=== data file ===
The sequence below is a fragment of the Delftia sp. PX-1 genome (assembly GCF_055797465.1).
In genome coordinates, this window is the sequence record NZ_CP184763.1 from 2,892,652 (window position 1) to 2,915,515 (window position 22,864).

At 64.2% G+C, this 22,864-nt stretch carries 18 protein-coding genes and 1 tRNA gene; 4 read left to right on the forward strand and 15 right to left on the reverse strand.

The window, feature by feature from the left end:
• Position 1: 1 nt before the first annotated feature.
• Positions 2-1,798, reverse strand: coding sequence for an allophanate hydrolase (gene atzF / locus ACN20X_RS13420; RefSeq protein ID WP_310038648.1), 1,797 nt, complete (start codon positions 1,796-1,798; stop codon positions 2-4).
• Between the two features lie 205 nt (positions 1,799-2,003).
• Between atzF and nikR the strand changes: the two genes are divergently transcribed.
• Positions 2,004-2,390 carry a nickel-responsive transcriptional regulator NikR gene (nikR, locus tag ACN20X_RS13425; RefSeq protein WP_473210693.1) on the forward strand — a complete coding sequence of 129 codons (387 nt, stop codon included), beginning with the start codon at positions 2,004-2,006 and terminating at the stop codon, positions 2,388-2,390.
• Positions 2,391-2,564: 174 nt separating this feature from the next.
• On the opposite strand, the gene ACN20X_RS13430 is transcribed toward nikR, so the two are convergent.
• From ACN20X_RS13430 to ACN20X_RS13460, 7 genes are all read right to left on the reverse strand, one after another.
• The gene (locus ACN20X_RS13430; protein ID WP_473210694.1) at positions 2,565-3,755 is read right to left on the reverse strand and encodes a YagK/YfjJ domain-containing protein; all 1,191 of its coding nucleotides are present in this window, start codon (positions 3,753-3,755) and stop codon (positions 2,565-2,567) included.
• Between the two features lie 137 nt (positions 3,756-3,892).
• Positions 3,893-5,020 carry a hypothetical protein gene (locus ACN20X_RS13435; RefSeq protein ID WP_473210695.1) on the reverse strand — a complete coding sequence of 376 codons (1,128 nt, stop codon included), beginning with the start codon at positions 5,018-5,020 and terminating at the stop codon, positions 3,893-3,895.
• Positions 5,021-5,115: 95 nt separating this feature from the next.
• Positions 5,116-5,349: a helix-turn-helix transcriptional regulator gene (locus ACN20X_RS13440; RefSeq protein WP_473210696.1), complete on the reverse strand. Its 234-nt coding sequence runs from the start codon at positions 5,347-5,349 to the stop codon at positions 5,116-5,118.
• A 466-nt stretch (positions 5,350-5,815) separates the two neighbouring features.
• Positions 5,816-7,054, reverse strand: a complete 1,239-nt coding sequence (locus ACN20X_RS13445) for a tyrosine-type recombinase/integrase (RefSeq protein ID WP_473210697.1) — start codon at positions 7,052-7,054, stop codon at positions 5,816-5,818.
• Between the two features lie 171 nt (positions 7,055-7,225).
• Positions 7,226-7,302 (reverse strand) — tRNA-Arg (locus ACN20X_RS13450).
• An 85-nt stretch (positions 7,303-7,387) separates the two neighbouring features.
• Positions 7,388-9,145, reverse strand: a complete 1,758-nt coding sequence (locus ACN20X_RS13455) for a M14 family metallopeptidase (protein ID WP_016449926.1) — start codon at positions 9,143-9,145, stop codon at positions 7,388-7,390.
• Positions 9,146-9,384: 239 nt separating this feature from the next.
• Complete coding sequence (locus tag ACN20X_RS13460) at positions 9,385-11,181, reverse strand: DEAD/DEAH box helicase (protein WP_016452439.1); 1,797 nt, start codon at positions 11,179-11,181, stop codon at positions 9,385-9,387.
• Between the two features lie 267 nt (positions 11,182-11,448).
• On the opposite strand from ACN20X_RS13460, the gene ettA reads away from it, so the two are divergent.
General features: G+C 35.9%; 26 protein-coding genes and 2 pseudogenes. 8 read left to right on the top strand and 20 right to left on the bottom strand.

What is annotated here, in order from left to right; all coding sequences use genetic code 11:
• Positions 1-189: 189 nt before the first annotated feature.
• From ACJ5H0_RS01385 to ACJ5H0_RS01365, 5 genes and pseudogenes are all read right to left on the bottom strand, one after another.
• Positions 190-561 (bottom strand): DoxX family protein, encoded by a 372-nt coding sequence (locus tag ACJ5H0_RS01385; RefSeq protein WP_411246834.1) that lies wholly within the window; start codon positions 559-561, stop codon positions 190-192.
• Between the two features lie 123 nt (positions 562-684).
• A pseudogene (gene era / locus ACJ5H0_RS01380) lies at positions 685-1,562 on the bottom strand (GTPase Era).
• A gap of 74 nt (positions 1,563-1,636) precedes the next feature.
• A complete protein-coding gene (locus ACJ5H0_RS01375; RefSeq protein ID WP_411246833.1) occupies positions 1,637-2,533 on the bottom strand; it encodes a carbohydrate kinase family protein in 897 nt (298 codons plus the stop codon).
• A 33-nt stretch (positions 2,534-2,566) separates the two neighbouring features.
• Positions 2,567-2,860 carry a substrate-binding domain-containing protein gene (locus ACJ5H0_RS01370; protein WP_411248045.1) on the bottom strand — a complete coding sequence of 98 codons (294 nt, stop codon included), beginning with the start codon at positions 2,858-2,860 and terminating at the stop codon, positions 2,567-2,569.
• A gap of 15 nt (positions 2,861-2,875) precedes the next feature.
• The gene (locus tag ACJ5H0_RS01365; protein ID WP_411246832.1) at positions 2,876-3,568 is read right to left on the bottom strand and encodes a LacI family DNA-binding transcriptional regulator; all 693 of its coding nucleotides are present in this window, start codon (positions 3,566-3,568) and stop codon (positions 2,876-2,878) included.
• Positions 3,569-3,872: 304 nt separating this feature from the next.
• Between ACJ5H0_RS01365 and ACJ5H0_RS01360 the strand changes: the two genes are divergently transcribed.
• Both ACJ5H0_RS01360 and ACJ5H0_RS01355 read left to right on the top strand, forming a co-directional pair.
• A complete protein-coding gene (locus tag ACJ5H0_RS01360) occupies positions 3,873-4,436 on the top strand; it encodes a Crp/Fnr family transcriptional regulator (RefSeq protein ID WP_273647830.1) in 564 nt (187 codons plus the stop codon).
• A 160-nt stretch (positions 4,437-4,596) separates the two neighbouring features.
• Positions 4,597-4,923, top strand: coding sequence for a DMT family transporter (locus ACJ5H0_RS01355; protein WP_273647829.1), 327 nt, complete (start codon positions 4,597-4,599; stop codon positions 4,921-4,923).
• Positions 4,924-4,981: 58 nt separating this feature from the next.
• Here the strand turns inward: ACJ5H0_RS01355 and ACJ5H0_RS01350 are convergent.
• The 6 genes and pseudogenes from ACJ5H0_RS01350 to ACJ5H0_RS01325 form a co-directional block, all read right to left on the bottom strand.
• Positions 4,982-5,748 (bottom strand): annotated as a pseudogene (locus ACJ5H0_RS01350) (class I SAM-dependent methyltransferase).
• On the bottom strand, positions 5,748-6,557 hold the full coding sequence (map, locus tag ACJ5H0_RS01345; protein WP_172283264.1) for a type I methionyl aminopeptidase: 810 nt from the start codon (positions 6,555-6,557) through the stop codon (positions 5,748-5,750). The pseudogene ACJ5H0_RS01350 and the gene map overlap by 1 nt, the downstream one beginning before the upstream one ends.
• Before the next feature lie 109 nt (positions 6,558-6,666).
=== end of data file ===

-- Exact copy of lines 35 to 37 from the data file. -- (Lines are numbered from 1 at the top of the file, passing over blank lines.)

• A gap of 74 nt (positions 1,563-1,636) precedes the next feature.
• A complete protein-coding gene (locus ACJ5H0_RS01375; RefSeq protein ID WP_411246833.1) occupies positions 1,637-2,533 on the bottom strand; it encodes a carbohydrate kinase family protein in 897 nt (298 codons plus the stop codon).
• A 33-nt stretch (positions 2,534-2,566) separates the two neighbouring features.